If Catholic Ireland has just passed a referendum to allow same-sex marriage, and by such a large margin, why won’t a largely secular Australia, people are asking. But in Australia, politicians are not just divided on whether same-sex marriage should be allowed, but by the process governing how this should be decided.
The vote had barely been announced in Ireland when questions were being asked in Australia: When will we have a vote on same-sex marriage? Prime Minister Tony Abbott (a Catholic) quickly squashed the idea, keeping away from the problematic question of same-sex marriage, to say, legalistically, a referendum is not preferable. Australian referendums change the constitution. Do we want to do that? No, he says.
“Under the constitution, questions of marriage are the reserve of the Commonwealth Parliament,” he told the press in Brisbane Sunday. He said that it could come before federal parliament if MPs wished for the matter to be raised. Abbott is opposed to same-sex marriage. “Inside the Abbott family I’m probably the last holdout for the traditional position.” Abbott’s sister is gay.Enjoying this article? Click here to subscribe for full access. Just $5 a month.
But politicians from the Coalition, the Opposition, the Greens and the Democratic Liberals have all this week reignited the same sex marriage debate in Australia. The Greens plan to bring a Senate debate on its marriage equality bill in June and has set a November date for a Senate vote.
Independent Tasmanian senator Jacqui Lambie, formerly of the Palmer United Party, and Liberal Australian Capital Territory Senator Zed Seselja both support a referendum on same-sex marriage, whilst not supporting same-sex marriage itself.
“If you’re going to go down the path of pushing for such a fundamental change, then perhaps a referendum is the right way to go,” said Seselja. “It shouldn’t come down to our conscience, it should come down to every Australian’s conscience and how they want to vote,” said Lambie, who also said she believes “marriage stays between a man and a woman.” Lambie is betting that an aging and conservative population will oppose any such referendum. “I don’t trust them (parliamentarians) to make that decision,” she said.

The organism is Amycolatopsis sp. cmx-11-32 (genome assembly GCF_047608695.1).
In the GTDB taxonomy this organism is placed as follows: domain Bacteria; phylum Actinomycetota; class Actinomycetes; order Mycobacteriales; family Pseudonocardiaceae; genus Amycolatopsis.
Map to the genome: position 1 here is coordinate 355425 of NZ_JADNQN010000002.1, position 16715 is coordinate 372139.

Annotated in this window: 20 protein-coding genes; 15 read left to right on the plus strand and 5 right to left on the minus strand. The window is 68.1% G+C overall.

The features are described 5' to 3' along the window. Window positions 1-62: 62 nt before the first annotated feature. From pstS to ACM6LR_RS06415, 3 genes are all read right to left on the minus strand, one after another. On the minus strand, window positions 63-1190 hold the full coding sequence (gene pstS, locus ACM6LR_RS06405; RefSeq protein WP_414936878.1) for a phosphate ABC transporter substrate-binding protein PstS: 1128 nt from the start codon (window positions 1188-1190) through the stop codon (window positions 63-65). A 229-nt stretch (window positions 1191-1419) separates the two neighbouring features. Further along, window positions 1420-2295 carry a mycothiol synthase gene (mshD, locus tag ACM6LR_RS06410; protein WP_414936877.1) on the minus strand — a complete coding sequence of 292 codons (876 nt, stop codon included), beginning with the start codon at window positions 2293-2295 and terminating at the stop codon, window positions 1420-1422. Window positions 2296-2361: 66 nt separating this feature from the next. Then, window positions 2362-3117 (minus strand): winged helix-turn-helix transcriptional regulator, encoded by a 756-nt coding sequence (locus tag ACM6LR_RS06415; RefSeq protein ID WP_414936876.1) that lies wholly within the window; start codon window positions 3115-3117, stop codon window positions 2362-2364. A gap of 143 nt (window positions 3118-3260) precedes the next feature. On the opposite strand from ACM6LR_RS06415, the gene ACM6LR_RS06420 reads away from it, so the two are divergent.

The last referendum held in Australia was in 1999 on whether to become a republic and to insert a preamble into the constitution. They were not carried. In fact, the Australian Electoral Commission has published the result of every referendum held since Federation in 1901. A quick glance tells you two things: The majority of moves were not carried and most were more legislative than emotive issues.
The Greens wish to see a bill passed by the end of the year. Greens senator Sarah Hanson-Young has pointed out that there is nothing in the constitution to prevent same-sex marriage. She is right.
Rodney Croome, of Australian Marriage Equality, said in a statement released as the last of the ballots in Ireland were being counted, that a referendum would be “costly, polarising and unnecessary given the High Court has already removed all constitutional obstacles to reform.” It is a matter for the Upper House of Federal Parliament to decide.